One of AMD’s primary feature points for the AM1 Kabini platform was the introduction of low-cost motherboards. The promotional material provided gave a suggested AM1 combined price of $60. Now after release the cheapest APUs are $31 for a dual core and $35 for a quad core. This should mean motherboards from $29 and up. Today we take a brief preview of nine motherboards currently on sale, which start at $33.

The AM1 Ecosystem

Almost every end-user I converse with prefers naming consistency in technology products. There has to be a clear progression in naming structure showing the development of a platform over time and generations. There have been plenty of examples – AMD’s enthusiast chipset (580/690/790/890/990FX), both AMD and NVIDIA’s GPU lines, Intel’s chipsets (P35, X48, P55, P67, Z77, Z87). The issue arises when the naming scheme is non-contiguous. The naming of AMD’s three main processor and chipset lines are as follows:

The top end features the AM3+ socket, which came from AM3, AM2+ and AM2. The mid-range is the FM2+ socket, deriving from FM2 and FM1. The low-price segment is now being called the ‘AM1 platform’. It makes it sound like it should be a very old version of AM3, because at least colloquially it will just be called AM1. In reality, that word ‘platform’ is the kicker here, because the socket is actually called FS1b:

What makes it called the AM1 platform is the use of a Kabini APU in an FS1b upgradable socket. That does not help that all the motherboards on sale will be given the AM1 designation. This means that if the next iteration of the Athlon processors using ‘Puma’ cores (codename “Beema”) comes along and they call it the ‘AM2 platform’ (insert more confusion with the AM2 socket), it might still be the FS1b socket in the middle of the motherboard.

Naming conventions aside, because Kabini processors are system-on-chips rather than platforms with a discrete south bridge, all the IO is determined on die. AMD is at least keeping the core of the IO the same across all the Kabini APUs:

The key points to note here are:

  • Single Channel 64-bit DDR3/DDR3L
  • Two USB 3.0
  • Eight USB 2.0
  • PS/2
  • Trusted Platform Module Support
  • Up to four eDP/DP/HDMI video outputs
  • VGA output
  • Four PCIe 2.0 lanes for a discrete GPU/PCIe device
  • Two SATA 3 Gbps ports
  • One PCIe 2.0 x1 lane allocated to an Ethernet controller
  • Three PCIe 2.0 x1 lanes for other controllers (SATA, USB, LAN, WiFi, PCIe 2.0 x1 slots, PCIe to PCI bridges)

As we go through the following motherboards, we will see that some manufacturers use USB 3.0 or SATA 6 Gbps controllers, powered by the PCIe 2.0 x1 lanes, in order to bump up the functionality. There is scope for development in the networking and audio solutions as well.

Below $40: Biostar AM1ML ($33)
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  • rRansom - Sunday, April 20, 2014 - link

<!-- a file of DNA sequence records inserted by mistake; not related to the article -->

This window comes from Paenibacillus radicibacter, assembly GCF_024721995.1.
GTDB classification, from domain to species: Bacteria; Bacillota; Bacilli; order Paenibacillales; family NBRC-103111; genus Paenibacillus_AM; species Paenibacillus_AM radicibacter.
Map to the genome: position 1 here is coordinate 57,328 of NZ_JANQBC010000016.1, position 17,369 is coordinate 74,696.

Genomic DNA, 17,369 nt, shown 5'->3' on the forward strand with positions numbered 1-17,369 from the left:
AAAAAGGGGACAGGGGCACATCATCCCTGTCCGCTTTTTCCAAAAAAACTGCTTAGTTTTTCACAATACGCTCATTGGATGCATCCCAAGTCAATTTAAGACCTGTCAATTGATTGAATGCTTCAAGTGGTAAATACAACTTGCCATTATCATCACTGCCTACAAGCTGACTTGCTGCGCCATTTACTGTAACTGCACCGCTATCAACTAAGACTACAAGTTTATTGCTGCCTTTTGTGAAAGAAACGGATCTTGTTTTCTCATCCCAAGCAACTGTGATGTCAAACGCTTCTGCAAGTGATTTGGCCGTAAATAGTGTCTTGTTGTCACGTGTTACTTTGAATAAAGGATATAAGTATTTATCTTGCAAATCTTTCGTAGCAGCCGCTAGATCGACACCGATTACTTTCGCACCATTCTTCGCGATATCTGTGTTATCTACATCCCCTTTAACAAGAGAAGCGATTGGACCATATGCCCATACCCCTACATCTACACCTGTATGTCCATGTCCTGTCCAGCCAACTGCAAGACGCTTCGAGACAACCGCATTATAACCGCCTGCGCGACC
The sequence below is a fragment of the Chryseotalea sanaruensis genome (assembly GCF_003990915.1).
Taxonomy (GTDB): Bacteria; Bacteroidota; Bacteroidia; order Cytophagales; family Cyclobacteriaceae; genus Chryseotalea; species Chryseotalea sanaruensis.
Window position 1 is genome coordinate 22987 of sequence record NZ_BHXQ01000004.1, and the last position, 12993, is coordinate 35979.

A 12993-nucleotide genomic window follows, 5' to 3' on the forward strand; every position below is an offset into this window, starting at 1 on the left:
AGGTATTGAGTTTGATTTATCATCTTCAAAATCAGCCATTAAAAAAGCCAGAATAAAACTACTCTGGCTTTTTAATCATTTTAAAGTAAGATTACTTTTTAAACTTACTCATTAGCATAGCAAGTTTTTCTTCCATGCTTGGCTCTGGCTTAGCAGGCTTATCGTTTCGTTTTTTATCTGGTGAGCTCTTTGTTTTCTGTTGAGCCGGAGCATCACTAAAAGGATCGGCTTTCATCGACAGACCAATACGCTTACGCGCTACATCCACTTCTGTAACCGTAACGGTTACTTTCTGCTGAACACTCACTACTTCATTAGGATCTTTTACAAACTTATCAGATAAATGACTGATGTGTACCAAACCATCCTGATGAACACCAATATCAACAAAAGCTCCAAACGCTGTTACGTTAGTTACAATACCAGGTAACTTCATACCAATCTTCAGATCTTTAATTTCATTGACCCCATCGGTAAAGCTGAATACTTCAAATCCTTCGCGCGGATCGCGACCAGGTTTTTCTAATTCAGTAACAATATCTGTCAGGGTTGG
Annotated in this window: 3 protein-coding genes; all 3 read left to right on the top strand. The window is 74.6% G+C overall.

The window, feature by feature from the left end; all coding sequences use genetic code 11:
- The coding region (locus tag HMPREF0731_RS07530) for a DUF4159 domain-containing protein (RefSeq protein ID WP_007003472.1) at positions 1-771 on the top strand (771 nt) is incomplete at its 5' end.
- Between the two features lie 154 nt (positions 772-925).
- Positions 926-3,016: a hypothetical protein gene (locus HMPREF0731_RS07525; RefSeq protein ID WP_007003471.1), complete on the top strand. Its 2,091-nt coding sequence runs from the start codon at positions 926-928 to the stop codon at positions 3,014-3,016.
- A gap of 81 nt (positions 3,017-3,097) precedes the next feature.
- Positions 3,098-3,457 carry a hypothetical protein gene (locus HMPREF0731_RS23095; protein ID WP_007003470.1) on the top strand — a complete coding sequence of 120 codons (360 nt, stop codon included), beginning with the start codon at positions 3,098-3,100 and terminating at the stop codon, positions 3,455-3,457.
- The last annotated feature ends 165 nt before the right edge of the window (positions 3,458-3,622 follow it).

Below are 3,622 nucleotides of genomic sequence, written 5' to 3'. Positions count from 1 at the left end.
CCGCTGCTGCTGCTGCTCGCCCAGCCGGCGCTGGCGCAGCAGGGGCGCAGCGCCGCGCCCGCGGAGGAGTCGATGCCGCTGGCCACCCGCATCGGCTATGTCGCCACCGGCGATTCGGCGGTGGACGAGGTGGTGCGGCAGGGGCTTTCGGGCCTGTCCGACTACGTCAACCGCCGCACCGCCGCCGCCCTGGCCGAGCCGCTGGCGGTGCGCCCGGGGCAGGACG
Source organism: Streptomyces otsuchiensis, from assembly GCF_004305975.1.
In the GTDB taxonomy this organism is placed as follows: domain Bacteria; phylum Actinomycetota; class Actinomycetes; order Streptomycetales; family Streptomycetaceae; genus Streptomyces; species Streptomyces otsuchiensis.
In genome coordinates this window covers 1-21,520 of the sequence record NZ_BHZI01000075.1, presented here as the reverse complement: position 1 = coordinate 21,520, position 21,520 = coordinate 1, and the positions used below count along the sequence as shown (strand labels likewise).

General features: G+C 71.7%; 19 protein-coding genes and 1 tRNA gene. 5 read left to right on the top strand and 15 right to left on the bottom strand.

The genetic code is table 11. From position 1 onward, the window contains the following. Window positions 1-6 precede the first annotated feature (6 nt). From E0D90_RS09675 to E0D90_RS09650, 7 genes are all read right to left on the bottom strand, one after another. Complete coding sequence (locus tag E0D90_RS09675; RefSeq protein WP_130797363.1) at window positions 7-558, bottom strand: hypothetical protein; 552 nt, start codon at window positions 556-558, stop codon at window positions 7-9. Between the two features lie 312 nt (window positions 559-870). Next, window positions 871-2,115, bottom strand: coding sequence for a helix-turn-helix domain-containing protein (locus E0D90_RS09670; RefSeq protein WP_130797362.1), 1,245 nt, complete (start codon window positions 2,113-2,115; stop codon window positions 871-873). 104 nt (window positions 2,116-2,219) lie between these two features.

Test acknowledged.
  • Samus - Monday, April 21, 2014 - link

    I got it too.
  • Ortanon - Monday, April 21, 2014 - link

  • lmcd - Saturday, April 19, 2014 - link

    The MSI would do better to have antenna and an attach point for everything for 2-3 $ more.
  • lmcd - Saturday, April 19, 2014 - link

    The commentary on the ASRock AM1H-ITX price misses the mark -- the benefits of the DC laptop power option mean that a tiny case attached to a VESA mount can be more easily used. Also, aren't such power supplies cheaper?
  • teldar - Monday, April 21, 2014 - link

    I built one with the a asrock am1h and didn't even use a case. It's screwed to a piece of lexan and th e ssd is stuck underneath it.
  • MonkeyPaw - Saturday, April 19, 2014 - link

    I would love to see some tests with GPUs installed. Since the jaguar core is also used in the latest consoles, I'm curious to see what happens when you drop comparable GPUs (to the new consoles) inside. Can the PS4/XboxOne even make good use of all that GPU power with such a basic CPU? Do it for science!
  • wolrah - Saturday, April 19, 2014 - link

    A tricky difference with the consoles is that they get twice the cores compared to retail offerings.
  • tuxRoller - Saturday, April 19, 2014 - link

    You're welcome:)
  • MonkeyPaw - Saturday, April 19, 2014 - link

    I saw that, but it's on Ubuntu, which isn't quite up to speed as Windows.

    Also, while I know the new consoles have 8 cores, they run at lower clocks than the 5350. I also have my doubts that most games can use all 8 cores effectively. I think they are there more for better multitasking. Like I said, it would be interesting to see what a mid-range GPU could do here. Would it be worth it to spend $80 on AM1 and $150 on a GPU, or would that $230 go further another way, like with an A10-7850K? Which would make a better budget gaming combo? You might also be able to skimp on RAM with AM1 since you'll have a dedicated GPU will

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